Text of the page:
Professor Sir Gordon Conway discusses the role of science and innovation in driving food production in the 21st century. For a contrasting view, see: The future of food (Vandana Shiva).
Here is Hans Rosling’s extremely popular video where he presents a world of reducing inequalities (also available on TED talks). His argument has been criticised on the following points:
- On the horizontal axis, the distance between $400 and $4000 is the same as the distance between $4000 and $40000 (this is called a logarithmic scale). It can be argued that this is misleading. He says that most countries are now in the middle (and he points at the middle of the graph). These countries appear in the middle of the graph, but in reality they are not in the middle of the income gap. Because of the logarithmic scale, most countries are in the lower income range.
- One reason to use the logarithmic scale is to expand the lower range, in order to see what changes might be happening there. This is probably why he did it, to show that things seem to be moving at the bottom. According to other studies, the gap between nations is bigger now that it was 200 years ago. They are not converging. Wealthy nations have grown at much faster rates than poor nations. If you add up the per capita incomes of the richest 20% nations and compare that to the per capita incomes of poorest 20% nations, the gap is growing (see The cat chasing its tail (Me)).
- FInally, he shows the per capita incomes of different countries. It can be argued that this is also misleading, because that mathematical average does not say anything about what is really happening to the gap between poor people and wealthy people living within those countries. For example:
- The UNDP (2010) states that rising income inequality within countries (as Gini coefficient ) is the norm: for every country where inequality has improved in the past 30 years, in more than two it has worsened.
- There is (growing) inequality in wealthy nations. See: Record inequality between rich and poor (OECD), The top 1% (Fault Lines), The 99.99% versus the 0.01% (The Guardian).
- There is (growing) inequality in China (Wealth Gap Rising Sharply in China (David Bandurski)) as well as in India (Changing poverty criteria ‘drops’ the number of poor in India (RussiaToday, The Guardian, The Hindu)).
- For an understanding of the situation of poor socioeconomic groups in the South, see: The end of poverty? (Philippe Diaz)
The gap between rich and poor in OECD countries has reached its highest level for over 30 years, and governments must act quickly to tackle inequality, according to a new OECD report, “Divided We Stand”.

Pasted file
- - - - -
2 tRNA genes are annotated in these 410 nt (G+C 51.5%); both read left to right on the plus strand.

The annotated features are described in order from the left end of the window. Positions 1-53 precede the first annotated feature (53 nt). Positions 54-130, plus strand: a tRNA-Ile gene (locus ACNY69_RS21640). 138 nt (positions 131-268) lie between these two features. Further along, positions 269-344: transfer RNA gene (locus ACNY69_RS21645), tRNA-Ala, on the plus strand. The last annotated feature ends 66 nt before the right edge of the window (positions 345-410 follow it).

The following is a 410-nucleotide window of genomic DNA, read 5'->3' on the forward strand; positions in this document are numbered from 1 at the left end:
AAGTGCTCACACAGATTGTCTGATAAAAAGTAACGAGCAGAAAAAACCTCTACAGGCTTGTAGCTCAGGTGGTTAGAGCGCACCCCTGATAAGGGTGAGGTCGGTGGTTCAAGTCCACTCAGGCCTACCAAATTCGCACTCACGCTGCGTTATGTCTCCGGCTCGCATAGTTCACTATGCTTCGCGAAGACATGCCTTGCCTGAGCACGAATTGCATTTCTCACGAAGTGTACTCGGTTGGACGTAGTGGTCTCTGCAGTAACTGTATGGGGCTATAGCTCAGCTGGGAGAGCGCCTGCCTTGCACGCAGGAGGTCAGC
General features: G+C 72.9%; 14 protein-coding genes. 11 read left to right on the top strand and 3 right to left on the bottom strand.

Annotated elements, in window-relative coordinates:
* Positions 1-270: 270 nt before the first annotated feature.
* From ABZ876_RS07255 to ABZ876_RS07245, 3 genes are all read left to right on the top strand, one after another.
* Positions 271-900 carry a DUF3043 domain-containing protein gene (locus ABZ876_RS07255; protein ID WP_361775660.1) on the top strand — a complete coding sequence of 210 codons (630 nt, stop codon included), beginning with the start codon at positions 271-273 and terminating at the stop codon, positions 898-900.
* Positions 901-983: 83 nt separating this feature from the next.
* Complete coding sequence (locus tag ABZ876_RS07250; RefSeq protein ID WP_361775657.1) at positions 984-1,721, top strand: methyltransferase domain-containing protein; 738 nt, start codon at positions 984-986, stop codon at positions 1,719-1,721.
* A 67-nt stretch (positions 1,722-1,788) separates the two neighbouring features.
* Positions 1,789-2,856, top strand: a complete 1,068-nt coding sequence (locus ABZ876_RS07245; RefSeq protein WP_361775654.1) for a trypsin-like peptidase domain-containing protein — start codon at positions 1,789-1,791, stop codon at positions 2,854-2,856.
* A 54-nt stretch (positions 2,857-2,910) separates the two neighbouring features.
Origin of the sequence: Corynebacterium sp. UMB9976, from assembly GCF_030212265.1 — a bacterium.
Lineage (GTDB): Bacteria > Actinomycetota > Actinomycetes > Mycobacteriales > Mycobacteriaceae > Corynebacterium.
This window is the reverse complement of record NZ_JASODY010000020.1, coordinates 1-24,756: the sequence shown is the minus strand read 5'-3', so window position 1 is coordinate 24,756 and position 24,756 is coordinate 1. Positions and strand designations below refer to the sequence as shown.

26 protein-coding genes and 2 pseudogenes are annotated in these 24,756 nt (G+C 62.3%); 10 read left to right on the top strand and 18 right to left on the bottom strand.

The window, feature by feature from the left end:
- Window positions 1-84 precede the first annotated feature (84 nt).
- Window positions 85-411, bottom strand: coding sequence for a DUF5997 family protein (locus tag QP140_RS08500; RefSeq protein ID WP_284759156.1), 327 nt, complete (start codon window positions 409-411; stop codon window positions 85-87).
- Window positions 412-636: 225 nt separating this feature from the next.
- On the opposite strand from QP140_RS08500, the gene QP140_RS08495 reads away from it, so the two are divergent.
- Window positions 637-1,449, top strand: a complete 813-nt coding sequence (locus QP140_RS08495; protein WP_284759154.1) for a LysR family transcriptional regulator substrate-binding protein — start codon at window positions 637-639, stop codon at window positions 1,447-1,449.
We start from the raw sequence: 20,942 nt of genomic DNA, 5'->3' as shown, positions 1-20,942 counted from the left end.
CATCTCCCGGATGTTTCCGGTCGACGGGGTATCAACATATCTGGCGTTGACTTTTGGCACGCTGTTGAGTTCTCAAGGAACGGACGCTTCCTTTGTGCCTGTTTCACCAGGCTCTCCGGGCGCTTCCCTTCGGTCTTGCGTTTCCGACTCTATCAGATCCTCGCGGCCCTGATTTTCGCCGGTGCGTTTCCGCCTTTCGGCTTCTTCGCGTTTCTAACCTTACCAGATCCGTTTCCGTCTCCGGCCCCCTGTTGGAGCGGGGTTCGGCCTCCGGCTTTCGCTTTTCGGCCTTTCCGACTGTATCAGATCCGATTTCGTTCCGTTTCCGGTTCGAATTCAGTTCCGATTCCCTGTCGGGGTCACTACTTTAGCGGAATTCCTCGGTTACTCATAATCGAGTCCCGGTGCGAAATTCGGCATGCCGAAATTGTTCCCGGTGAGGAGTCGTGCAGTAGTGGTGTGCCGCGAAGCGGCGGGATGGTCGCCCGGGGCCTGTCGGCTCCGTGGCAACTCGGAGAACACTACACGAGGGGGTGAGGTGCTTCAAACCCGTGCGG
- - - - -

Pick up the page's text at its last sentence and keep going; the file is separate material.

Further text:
This short film describes how food speculation works, what the dangers are, and what needs to be done. It may not show all the details, so here are a couple of reports for further reading on the matter: Henn, M. (2011). The speculator’s bread: What is behind rising food prices? EMBO Reports, 12(4), 296-301 and Oxfam International. (2011). Not a game: Speculation vs food security. Oxford: Oxfam GB.
Excerpt from ‘In Praise of Idleness’ by Bertrand Russell: “Suppose that, at a given moment, a certain number of people are engaged in the manufacture of pins. They make as many pins as the world needs, working (say) eight hours a day. Someone makes an invention by which the same number of men can make twice as many pins: pins are already so cheap that hardly any more will be bought at a lower price. In a sensible world, everybody concerned in the manufacturing of pins would take to working four hours instead of eight, and everything else would go on as before. But in the actual world this would be thought demoralising. The men still work eight hours, there are too many pins, some employers go bankrupt, and half the men previously concerned in making pins are thrown out of work. There is, in the end, just as much leisure as on the other plan, but half the men are totally idle while half are still overworked. In this way, it is insured that the unavoidable leisure shall cause misery all round instead of being a universal source of happiness. Can anything more insane be imagined?”
In part 1: Ecological Economist Herman Daly gives an answer to the question: “What is the distinction between economic and uneconomic growth?”
In part 2: Ecological Economist Herman Daly gives an answer to the question: “What is the difference between globalization and internationalism?”
Manfred Max-Neef is a Chilean economist who focussed on ‘development alternatives’. After teaching economics at Berkeley in the 1960s, he served as a Visiting Professor at a number of US and Latin American universities. He has worked on development projects in Latin America for the Pan-American Union, the UN Food and Agriculture Organization and the International Labour Office. In 1981 he wrote the book for which he is best known, ‘From the Outside Looking In: Experiences in Barefoot Economics’, published by the Dag Hammarskjold Foundation, Sweden. It is concerned with practising ‘economics as if people matter’ among the poor in South America. In the same year he set up in Chile the organisation CEPAUR (Centre for Development Alternatives). He was Rector of the Universidad Austral de Chile in Valdivia and currently teaches and lectures globally. He received the Right Livelihood Award in 1983.